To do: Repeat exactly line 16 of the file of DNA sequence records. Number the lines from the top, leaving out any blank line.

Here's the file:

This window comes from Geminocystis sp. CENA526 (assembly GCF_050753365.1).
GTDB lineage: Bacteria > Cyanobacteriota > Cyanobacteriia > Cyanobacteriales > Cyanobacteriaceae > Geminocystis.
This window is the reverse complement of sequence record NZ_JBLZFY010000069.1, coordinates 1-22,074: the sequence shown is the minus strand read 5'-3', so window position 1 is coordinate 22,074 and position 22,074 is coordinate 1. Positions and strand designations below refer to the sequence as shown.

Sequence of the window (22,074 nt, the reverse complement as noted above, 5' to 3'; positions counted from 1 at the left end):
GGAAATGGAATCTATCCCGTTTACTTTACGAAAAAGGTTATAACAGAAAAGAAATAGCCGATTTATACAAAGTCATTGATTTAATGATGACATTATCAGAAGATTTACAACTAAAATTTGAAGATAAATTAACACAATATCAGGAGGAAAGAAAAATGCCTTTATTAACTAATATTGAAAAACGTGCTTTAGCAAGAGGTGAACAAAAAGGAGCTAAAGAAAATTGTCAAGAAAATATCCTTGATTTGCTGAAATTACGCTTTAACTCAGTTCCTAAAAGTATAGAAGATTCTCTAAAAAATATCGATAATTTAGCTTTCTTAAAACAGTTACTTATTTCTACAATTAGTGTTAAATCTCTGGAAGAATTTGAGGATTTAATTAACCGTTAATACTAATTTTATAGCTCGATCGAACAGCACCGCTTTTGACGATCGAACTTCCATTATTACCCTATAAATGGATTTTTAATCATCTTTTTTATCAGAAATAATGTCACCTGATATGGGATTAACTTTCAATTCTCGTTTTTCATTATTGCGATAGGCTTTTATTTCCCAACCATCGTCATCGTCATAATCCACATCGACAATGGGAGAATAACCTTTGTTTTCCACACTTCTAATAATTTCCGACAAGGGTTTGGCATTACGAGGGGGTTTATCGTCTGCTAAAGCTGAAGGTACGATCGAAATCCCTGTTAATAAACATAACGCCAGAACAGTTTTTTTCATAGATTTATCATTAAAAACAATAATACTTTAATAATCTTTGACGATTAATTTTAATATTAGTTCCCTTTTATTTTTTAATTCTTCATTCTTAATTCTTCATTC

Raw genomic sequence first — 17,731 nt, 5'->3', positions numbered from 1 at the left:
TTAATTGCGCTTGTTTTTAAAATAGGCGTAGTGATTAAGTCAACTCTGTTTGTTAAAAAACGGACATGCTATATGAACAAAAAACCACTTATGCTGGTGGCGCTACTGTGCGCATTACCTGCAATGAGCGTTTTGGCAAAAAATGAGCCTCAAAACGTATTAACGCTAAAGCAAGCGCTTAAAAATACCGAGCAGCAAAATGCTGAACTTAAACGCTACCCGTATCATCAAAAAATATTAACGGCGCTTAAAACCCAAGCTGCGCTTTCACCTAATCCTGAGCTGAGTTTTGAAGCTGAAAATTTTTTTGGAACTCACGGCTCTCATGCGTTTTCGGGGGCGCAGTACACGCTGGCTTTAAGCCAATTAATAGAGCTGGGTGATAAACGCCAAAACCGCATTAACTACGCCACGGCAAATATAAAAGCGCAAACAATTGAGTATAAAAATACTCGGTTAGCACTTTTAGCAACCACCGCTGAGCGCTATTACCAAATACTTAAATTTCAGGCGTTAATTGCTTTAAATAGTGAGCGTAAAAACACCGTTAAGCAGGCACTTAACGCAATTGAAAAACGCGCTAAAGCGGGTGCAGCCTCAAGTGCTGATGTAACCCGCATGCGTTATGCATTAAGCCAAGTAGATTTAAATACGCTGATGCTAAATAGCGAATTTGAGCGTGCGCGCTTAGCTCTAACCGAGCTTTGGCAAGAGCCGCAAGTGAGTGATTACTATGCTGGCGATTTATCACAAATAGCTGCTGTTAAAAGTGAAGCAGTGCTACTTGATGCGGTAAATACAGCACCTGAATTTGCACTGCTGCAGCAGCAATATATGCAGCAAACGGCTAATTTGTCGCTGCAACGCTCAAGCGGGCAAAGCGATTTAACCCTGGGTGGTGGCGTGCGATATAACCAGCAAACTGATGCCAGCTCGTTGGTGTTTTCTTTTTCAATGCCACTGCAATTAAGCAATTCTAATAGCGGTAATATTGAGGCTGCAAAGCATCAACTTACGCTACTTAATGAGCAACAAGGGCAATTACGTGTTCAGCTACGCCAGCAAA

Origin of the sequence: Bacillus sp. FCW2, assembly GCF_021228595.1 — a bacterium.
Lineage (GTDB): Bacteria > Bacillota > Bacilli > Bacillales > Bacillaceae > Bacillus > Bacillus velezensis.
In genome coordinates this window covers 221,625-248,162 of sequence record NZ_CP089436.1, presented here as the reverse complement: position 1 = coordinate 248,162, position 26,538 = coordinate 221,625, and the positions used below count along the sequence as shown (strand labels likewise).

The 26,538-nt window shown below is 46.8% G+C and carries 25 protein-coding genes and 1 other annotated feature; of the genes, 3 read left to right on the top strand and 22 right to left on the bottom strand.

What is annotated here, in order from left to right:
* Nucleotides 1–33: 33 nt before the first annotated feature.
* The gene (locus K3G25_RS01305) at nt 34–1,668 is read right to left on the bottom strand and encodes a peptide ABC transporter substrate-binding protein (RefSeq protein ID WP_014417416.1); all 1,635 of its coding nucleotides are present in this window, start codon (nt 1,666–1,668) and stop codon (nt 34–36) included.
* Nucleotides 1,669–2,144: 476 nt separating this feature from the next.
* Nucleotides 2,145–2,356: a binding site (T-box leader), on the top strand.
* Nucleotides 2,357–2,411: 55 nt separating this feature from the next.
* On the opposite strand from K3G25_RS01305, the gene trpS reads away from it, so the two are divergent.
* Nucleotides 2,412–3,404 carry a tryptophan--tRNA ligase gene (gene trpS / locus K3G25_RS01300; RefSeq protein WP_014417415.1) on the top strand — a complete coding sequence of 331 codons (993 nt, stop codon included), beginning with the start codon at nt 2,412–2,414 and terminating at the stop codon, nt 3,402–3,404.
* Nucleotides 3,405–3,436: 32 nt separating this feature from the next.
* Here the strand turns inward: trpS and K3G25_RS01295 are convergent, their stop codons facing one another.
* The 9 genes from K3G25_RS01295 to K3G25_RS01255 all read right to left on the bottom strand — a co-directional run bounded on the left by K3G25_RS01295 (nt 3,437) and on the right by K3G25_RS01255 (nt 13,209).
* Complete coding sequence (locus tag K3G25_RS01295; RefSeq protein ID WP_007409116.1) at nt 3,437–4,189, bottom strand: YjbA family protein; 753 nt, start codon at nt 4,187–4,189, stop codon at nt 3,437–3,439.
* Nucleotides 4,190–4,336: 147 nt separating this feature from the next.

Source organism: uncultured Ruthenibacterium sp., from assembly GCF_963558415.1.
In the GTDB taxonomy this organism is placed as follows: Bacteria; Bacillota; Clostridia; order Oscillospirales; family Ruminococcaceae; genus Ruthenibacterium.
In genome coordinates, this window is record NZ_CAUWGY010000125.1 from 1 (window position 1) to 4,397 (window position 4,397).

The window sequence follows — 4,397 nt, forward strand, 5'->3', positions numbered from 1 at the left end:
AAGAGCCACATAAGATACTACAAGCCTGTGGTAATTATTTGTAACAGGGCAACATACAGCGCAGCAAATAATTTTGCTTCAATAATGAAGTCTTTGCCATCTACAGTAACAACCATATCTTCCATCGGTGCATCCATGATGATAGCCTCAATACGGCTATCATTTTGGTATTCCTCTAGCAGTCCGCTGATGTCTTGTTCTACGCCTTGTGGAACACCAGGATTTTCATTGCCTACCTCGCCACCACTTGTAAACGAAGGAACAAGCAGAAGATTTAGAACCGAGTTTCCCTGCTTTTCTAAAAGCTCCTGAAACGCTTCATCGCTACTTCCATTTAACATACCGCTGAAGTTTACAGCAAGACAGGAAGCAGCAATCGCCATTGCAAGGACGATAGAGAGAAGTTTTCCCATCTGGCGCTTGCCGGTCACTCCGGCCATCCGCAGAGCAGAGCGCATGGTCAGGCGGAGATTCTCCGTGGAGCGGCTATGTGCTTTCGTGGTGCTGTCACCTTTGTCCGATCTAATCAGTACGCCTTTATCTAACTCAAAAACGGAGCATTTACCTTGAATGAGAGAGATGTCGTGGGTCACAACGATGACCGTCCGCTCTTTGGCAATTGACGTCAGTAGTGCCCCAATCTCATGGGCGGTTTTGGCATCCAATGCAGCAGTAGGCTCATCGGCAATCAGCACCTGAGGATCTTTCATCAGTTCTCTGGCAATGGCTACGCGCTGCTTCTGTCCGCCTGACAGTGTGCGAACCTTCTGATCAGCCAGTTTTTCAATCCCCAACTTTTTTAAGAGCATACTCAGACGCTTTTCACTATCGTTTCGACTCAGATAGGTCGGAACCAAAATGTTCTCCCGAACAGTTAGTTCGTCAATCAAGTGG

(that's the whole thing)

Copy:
* Nucleotides 2,145–2,356: a binding site (T-box leader), on the top strand.